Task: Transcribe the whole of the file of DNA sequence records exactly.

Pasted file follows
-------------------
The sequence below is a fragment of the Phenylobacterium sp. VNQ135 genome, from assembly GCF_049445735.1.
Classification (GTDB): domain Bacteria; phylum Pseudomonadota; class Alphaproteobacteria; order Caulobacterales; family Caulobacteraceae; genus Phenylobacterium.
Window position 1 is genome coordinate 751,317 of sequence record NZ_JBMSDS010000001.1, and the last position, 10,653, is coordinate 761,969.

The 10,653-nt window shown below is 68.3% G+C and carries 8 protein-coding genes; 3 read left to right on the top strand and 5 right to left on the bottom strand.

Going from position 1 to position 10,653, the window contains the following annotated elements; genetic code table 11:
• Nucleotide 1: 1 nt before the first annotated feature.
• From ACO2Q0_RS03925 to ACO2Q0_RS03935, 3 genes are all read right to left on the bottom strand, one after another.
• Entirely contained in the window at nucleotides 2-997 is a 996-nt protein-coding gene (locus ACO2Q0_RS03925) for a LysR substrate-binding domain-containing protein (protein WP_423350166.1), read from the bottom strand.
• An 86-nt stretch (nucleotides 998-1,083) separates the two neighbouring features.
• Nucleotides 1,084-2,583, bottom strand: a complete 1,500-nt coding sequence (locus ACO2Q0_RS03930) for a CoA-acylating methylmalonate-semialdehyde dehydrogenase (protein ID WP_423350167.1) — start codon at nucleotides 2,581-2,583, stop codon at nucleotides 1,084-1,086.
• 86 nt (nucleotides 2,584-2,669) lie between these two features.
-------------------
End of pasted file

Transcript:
The sequence below is a fragment of the Phenylobacterium sp. VNQ135 genome, from assembly GCF_049445735.1.
Classification (GTDB): domain Bacteria; phylum Pseudomonadota; class Alphaproteobacteria; order Caulobacterales; family Caulobacteraceae; genus Phenylobacterium.
Window position 1 is genome coordinate 751,317 of sequence record NZ_JBMSDS010000001.1, and the last position, 10,653, is coordinate 761,969.

The 10,653-nt window shown below is 68.3% G+C and carries 8 protein-coding genes; 3 read left to right on the top strand and 5 right to left on the bottom strand.

Going from position 1 to position 10,653, the window contains the following annotated elements; genetic code table 11:
• Nucleotide 1: 1 nt before the first annotated feature.
• From ACO2Q0_RS03925 to ACO2Q0_RS03935, 3 genes are all read right to left on the bottom strand, one after another.
• Entirely contained in the window at nucleotides 2-997 is a 996-nt protein-coding gene (locus ACO2Q0_RS03925) for a LysR substrate-binding domain-containing protein (protein WP_423350166.1), read from the bottom strand.
• An 86-nt stretch (nucleotides 998-1,083) separates the two neighbouring features.
• Nucleotides 1,084-2,583, bottom strand: a complete 1,500-nt coding sequence (locus ACO2Q0_RS03930) for a CoA-acylating methylmalonate-semialdehyde dehydrogenase (protein ID WP_423350167.1) — start codon at nucleotides 2,581-2,583, stop codon at nucleotides 1,084-1,086.
• 86 nt (nucleotides 2,584-2,669) lie between these two features.